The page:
Committed to Vaccinations
This blog by Jeremy Brennan, RESULTS Australia’s Global Health Campaign Manager, is the second in our World Immunization Week series. Stay tuned for more! This blog was cross-posted from RESULTS Australia.
In today’s Australia, government funded Medicare gives all Australians access to lifesaving vaccines that so many parents only a couple of generations ago wished they could have had for their children. Imagine what the parents of former Deputy Prime Minister Kim Beazley, media tycoon and billionaire, the late Kerry Packer and prominent radio talk show host John Laws would have given for a vaccine that would have stopped their sons from contracting polio as children?
Currently, there is a debate raging in Australia around what to do about parents across the country who are “vaccine refusers”. In an effort to convert the ‘refusers’ to ‘immunisers’, the Federal Government has taken a strong stance to withhold family tax benefits and rebates worth up to $15,000 per child per year.
What has been highlighted many times in the current debate is that a parents’ decision not to immunise can drastically increases the risk to the rest of us. Vaccination rates can be thought of as working like a sporting team or a political party for that matter. If more than 10% of your team decides that they are going to start playing for themselves instead of the team, then the chances of the team winning decreases by a huge amount. It is the same for vaccines; when more than 10% of a community stops getting the measles vaccination the chances of all children in that community getting encephalitis (swelling of the brain caused by measles) is 1 in 2000. When more than 90% of children are vaccinated, only 1 in a million children get encephalitis. Playing as a team decreases your child’s chance of encephalitis by 500 times.
Kim Beazley spent over a year in a hospital isolation ward, in an iron lung and in rehabilitation due to contracting polio as a child. Laws contracted polio in either Papua New Guinea (PNG), where he was born, or in Australia. And it is important to compare these two countries when considering our immunisation discussion. In a number of Australian suburbs vaccination rates are starting to drop below that 90% mark because parents are choosing not to vaccinate. By comparison in PNG the vaccination rate for measles in 2013 was 70%. In PNG immunisation is not an option for every family. Experiencing the suffering and loss of life this ‘immunsation gap’ causes, I’m sure they wish they could have these vaccinations for their children.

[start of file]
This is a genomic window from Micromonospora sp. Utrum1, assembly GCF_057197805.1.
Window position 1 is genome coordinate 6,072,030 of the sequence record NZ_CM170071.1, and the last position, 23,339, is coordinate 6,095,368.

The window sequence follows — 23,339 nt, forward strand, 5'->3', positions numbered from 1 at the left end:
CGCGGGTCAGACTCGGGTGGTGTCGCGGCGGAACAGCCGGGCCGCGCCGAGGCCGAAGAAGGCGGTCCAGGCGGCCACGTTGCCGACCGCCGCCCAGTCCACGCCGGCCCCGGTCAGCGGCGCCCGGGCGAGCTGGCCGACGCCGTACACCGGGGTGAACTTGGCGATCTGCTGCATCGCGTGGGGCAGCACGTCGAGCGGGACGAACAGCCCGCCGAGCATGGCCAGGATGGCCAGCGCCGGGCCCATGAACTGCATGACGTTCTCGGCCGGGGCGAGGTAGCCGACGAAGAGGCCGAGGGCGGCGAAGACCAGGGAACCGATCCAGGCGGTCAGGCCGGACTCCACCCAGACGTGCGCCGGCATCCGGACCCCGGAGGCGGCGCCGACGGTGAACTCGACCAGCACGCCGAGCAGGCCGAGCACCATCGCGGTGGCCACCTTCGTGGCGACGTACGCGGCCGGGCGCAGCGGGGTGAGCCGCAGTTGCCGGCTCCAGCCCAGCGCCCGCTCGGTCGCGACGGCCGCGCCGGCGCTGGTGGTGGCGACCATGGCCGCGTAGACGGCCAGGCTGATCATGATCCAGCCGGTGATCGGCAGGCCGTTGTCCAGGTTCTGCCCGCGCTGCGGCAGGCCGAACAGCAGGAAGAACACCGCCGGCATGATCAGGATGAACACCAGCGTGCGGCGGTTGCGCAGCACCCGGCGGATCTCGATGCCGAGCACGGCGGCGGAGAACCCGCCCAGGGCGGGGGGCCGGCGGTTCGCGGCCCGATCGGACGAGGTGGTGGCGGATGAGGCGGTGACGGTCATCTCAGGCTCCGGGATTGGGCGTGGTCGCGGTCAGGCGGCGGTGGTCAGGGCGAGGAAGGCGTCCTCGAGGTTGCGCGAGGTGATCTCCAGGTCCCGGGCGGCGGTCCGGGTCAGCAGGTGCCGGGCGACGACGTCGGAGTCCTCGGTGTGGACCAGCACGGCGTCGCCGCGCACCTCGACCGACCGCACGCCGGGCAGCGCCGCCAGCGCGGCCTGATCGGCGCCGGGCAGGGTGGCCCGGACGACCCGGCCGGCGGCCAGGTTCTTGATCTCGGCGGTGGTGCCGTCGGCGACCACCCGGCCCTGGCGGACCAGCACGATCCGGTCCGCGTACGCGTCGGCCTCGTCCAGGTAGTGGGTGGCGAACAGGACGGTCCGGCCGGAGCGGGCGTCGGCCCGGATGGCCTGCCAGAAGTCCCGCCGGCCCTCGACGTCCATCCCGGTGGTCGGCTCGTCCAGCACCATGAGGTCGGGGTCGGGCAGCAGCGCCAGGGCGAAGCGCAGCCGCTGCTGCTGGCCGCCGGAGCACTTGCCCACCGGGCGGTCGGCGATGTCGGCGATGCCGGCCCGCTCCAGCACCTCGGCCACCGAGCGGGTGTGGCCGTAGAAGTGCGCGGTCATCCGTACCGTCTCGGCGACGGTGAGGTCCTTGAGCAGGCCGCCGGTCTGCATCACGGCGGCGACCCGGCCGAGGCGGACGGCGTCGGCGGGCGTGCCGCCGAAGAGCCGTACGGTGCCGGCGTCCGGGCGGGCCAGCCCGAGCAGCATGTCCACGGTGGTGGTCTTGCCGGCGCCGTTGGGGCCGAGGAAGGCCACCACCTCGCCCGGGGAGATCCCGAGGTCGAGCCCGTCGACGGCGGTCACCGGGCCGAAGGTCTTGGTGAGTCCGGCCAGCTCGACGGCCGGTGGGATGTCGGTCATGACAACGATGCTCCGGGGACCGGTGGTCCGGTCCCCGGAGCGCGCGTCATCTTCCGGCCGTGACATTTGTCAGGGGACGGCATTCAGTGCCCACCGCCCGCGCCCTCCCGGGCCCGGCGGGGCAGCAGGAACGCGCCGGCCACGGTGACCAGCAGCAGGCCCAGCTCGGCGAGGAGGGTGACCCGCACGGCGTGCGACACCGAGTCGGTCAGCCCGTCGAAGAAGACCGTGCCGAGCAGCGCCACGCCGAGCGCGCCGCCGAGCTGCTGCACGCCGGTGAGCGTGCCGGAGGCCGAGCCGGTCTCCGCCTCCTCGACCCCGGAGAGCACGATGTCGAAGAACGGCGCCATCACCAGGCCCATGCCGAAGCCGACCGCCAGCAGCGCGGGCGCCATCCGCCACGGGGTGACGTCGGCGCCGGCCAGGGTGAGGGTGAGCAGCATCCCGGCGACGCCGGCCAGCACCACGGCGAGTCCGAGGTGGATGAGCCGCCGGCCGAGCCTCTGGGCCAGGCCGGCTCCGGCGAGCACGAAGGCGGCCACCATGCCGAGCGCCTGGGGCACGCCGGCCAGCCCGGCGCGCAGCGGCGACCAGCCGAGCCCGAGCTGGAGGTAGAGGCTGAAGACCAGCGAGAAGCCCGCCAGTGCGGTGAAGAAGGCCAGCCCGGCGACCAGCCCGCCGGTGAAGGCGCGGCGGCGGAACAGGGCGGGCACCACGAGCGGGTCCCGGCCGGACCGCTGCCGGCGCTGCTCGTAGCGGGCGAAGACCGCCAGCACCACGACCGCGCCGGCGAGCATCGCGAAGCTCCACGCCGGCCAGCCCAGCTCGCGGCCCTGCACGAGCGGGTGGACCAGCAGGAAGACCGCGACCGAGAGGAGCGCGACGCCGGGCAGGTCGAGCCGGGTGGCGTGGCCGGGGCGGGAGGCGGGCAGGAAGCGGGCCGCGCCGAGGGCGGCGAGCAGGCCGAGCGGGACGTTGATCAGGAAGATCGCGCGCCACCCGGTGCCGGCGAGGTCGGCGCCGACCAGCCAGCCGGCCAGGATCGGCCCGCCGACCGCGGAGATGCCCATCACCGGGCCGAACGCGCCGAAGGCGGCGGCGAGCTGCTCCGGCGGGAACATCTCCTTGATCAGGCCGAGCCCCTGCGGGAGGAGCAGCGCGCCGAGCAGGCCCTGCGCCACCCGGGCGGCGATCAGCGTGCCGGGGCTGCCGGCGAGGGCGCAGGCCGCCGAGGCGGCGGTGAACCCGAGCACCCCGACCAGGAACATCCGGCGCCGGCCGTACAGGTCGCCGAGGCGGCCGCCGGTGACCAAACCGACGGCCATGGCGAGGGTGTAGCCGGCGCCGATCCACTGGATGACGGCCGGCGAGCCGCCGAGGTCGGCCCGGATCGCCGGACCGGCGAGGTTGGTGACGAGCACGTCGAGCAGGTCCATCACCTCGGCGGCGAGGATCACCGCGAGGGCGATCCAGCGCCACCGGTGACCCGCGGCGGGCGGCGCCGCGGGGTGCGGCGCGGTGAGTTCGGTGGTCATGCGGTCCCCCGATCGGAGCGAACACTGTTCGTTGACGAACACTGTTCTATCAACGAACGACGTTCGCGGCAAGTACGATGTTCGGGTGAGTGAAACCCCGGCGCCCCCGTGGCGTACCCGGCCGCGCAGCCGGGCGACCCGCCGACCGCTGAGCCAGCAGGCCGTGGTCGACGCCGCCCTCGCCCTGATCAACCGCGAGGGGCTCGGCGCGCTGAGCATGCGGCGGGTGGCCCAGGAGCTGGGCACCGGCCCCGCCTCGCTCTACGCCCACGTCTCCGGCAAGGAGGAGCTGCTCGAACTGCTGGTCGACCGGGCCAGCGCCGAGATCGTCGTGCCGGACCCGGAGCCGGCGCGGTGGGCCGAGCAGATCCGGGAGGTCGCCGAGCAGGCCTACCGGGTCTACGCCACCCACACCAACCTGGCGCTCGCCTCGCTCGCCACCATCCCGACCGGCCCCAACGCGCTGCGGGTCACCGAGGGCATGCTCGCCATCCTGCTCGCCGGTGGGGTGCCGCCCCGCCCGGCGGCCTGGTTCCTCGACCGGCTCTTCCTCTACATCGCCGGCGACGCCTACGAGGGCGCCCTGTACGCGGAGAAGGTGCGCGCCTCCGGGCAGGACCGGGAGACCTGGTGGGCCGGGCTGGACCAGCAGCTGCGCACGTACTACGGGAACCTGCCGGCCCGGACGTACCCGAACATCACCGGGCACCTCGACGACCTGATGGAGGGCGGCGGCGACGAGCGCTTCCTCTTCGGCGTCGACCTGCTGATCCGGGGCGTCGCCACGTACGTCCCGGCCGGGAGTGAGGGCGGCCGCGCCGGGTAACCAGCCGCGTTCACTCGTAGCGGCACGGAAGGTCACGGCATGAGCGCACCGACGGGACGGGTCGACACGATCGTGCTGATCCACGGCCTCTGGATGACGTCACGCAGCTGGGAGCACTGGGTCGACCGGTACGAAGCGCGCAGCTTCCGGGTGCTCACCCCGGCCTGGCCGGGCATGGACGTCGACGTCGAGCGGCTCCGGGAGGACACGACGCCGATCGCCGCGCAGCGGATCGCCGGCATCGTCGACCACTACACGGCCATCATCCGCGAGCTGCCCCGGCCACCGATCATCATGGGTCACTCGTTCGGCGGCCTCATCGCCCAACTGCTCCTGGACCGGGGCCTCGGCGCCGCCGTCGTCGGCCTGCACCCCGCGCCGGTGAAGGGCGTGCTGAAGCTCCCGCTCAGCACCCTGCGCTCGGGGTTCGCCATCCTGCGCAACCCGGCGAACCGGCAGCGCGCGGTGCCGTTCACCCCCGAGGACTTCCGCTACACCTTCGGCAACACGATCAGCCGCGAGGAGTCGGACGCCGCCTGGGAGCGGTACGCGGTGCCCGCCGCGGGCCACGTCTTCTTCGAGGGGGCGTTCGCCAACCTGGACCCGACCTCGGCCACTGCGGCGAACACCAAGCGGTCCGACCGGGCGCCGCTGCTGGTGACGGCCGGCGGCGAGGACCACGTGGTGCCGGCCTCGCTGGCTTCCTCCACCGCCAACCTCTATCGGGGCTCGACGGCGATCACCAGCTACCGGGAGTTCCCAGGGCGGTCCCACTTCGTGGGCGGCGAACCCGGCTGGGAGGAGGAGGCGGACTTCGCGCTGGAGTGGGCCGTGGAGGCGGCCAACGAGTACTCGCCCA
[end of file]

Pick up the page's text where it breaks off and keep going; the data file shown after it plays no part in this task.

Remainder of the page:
Worldwide, pneumonia is the single largest cause of infectious death in children Pneumonia kills almost one million children under the age of five every year. This is even more heartbreaking when you consider that a vaccine that has been in use since 2000 could have prevented these deaths. Almost 22 million children are missing out on basic vaccines every year.
Looking at the situation in PNG and other disadvantaged countries doesn’t just allow us to see the challenges faced by Australia’s previous generations. It also gives us insight into the consistency of our actions as a country. Our Government’s strong action on immunistaion domestically to reduce the number of parents refusing to vaccinate is also reflected through our international support for immunisation programs. Last year at the Rotary National Conference the Prime Minister announced his ongoing commitment to the $100 million previously commitment to the Global Polio Eradication Initiative over the next four years. The government has also committed $250 million to Gavi, the Vaccine Alliance over the same time period keeping it in the top ten international donors to Gavi
I’m sure the 40 000 Rotarians across Australia would agree that the Prime Minister has continued an important investment in the amazing work of Rotary to eradicate polio around the world which will return a net benefit estimated at $45 billion over 30 years. Our ongoing commitment to Gavi has contributed to the immunisation of 500 million children since it began in 2000 and averted and estimated 7 million deaths. This is well invested Australian aid making real change.
We must never forget that so many parents in our neighbouring countries and across the world wish they had access to vaccines for their children. Children who are as dear to them as our children are to us. In Australia we have access to these vaccines and we must work together to ensure that no child is at risk, and that eventually we can eradicate these diseases all together.